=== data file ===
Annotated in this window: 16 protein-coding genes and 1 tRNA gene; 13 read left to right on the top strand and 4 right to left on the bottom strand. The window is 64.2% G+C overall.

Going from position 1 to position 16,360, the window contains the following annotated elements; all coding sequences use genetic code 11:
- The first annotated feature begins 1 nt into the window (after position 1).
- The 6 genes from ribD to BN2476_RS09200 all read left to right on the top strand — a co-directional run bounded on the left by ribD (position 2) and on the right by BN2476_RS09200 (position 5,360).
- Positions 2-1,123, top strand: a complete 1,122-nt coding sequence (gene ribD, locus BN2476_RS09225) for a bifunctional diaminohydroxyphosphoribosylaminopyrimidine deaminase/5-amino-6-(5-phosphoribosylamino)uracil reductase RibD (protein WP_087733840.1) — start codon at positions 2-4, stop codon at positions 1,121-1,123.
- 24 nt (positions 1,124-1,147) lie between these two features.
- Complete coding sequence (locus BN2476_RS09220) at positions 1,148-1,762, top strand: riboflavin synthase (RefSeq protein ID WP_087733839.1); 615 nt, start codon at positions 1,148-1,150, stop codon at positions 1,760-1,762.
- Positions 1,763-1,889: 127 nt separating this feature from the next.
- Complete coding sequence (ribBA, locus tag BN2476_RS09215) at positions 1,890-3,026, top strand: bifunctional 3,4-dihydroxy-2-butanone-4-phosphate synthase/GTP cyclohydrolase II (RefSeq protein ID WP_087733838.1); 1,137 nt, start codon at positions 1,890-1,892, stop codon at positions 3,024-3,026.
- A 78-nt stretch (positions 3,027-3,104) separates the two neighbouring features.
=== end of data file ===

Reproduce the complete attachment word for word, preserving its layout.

Annotated in this window: 16 protein-coding genes and 1 tRNA gene; 13 read left to right on the top strand and 4 right to left on the bottom strand. The window is 64.2% G+C overall.

Going from position 1 to position 16,360, the window contains the following annotated elements; all coding sequences use genetic code 11:
- The first annotated feature begins 1 nt into the window (after position 1).
- The 6 genes from ribD to BN2476_RS09200 all read left to right on the top strand — a co-directional run bounded on the left by ribD (position 2) and on the right by BN2476_RS09200 (position 5,360).
- Positions 2-1,123, top strand: a complete 1,122-nt coding sequence (gene ribD, locus BN2476_RS09225) for a bifunctional diaminohydroxyphosphoribosylaminopyrimidine deaminase/5-amino-6-(5-phosphoribosylamino)uracil reductase RibD (protein WP_087733840.1) — start codon at positions 2-4, stop codon at positions 1,121-1,123.
- 24 nt (positions 1,124-1,147) lie between these two features.
- Complete coding sequence (locus BN2476_RS09220) at positions 1,148-1,762, top strand: riboflavin synthase (RefSeq protein ID WP_087733839.1); 615 nt, start codon at positions 1,148-1,150, stop codon at positions 1,760-1,762.
- Positions 1,763-1,889: 127 nt separating this feature from the next.
- Complete coding sequence (ribBA, locus tag BN2476_RS09215) at positions 1,890-3,026, top strand: bifunctional 3,4-dihydroxy-2-butanone-4-phosphate synthase/GTP cyclohydrolase II (RefSeq protein ID WP_087733838.1); 1,137 nt, start codon at positions 1,890-1,892, stop codon at positions 3,024-3,026.
- A 78-nt stretch (positions 3,027-3,104) separates the two neighbouring features.